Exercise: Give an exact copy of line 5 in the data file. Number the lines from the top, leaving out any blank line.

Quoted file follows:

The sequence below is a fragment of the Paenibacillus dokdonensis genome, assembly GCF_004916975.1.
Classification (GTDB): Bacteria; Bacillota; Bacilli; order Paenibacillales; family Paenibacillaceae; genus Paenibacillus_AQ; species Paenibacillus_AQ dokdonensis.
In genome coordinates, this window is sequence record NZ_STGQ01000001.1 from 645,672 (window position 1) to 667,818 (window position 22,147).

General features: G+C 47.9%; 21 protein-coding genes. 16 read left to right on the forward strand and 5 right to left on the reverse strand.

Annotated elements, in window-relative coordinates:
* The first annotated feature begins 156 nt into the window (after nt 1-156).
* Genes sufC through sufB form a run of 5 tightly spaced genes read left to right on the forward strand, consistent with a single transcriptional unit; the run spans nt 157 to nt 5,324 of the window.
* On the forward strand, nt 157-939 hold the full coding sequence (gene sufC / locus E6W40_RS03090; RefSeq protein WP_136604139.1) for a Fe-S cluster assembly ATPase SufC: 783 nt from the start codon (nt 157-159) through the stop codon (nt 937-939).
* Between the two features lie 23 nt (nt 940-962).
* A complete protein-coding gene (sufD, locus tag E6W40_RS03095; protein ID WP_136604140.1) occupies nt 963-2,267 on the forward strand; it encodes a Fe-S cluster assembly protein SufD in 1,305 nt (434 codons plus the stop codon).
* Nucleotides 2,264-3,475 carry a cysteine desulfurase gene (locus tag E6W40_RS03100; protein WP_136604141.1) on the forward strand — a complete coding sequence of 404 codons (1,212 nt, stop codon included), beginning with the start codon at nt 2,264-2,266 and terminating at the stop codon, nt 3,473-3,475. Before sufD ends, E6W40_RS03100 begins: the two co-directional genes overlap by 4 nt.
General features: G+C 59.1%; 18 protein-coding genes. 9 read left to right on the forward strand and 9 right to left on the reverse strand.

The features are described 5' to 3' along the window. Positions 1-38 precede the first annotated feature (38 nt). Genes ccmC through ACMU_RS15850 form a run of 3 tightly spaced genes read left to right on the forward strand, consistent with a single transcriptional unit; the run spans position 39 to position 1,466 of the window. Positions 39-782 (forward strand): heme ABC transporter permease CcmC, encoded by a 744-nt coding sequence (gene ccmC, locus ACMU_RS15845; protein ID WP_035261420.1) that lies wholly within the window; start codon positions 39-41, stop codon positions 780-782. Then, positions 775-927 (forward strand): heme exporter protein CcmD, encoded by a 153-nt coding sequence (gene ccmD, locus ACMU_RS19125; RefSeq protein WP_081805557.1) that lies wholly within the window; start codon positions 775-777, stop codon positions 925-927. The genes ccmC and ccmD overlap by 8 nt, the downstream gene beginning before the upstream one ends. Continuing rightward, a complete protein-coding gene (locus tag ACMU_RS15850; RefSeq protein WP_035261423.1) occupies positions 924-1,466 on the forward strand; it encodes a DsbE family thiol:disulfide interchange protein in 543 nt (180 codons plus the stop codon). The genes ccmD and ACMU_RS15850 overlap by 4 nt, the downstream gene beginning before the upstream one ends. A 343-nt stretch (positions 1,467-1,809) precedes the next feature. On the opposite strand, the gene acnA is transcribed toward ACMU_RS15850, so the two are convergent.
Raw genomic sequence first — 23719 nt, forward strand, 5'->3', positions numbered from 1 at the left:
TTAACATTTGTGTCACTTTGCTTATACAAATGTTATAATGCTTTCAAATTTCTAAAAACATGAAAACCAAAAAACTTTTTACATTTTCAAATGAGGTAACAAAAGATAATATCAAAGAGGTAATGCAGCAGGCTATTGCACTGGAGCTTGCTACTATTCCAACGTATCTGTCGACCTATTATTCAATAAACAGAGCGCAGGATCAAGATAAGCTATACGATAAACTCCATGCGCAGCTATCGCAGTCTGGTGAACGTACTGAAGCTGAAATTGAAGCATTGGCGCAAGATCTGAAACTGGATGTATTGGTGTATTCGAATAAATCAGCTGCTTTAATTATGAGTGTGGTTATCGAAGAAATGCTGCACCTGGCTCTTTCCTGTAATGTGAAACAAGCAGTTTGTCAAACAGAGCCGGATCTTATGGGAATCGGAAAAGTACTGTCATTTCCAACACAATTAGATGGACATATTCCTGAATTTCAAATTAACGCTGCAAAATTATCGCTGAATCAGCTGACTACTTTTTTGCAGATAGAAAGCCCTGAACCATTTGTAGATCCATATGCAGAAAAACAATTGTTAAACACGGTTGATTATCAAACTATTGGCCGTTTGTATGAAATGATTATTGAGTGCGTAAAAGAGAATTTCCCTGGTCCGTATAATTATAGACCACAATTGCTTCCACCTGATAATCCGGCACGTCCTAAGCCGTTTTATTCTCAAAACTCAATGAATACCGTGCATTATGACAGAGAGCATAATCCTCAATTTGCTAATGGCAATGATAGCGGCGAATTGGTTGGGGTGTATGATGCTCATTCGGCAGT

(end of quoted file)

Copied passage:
Annotated elements, in window-relative coordinates: